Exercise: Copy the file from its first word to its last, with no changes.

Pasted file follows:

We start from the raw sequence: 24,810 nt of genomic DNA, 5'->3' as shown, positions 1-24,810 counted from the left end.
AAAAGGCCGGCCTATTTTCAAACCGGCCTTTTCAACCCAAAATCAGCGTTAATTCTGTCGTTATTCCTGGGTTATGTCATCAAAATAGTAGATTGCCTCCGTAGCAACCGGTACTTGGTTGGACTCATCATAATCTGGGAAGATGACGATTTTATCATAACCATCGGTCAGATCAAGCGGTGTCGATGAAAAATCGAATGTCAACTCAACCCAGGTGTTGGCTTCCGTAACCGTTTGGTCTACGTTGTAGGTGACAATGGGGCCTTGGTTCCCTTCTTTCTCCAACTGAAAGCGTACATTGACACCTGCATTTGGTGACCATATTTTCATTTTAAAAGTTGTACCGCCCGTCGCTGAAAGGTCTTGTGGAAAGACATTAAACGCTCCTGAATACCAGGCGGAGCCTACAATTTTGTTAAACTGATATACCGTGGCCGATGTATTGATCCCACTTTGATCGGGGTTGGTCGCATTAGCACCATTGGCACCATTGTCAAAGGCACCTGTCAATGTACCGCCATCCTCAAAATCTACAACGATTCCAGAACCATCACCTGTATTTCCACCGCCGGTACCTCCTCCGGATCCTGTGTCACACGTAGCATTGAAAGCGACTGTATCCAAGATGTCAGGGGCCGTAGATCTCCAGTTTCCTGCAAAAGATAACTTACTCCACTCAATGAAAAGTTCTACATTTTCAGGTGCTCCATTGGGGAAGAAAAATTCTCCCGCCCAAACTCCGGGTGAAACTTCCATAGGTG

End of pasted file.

We start from the raw sequence: 24,810 nt of genomic DNA, 5'->3' as shown, positions 1-24,810 counted from the left end.
AAAAGGCCGGCCTATTTTCAAACCGGCCTTTTCAACCCAAAATCAGCGTTAATTCTGTCGTTATTCCTGGGTTATGTCATCAAAATAGTAGATTGCCTCCGTAGCAACCGGTACTTGGTTGGACTCATCATAATCTGGGAAGATGACGATTTTATCATAACCATCGGTCAGATCAAGCGGTGTCGATGAAAAATCGAATGTCAACTCAACCCAGGTGTTGGCTTCCGTAACCGTTTGGTCTACGTTGTAGGTGACAATGGGGCCTTGGTTCCCTTCTTTCTCCAACTGAAAGCGTACATTGACACCTGCATTTGGTGACCATATTTTCATTTTAAAAGTTGTACCGCCCGTCGCTGAAAGGTCTTGTGGAAAGACATTAAACGCTCCTGAATACCAGGCGGAGCCTACAATTTTGTTAAACTGATATACCGTGGCCGATGTATTGATCCCACTTTGATCGGGGTTGGTCGCATTAGCACCATTGGCACCATTGTCAAAGGCACCTGTCAATGTACCGCCATCCTCAAAATCTACAACGATTCCAGAACCATCACCTGTATTTCCACCGCCGGTACCTCCTCCGGATCCTGTGTCACACGTAGCATTGAAAGCGACTGTATCCAAGATGTCAGGGGCCGTAGATCTCCAGTTTCCTGCAAAAGATAACTTACTCCACTCAATGAAAAGTTCTACATTTTCAGGTGCTCCATTGGGGAAGAAAAATTCTCCCGCCCAAACTCCGGGTGAAACTTCCATAGGTG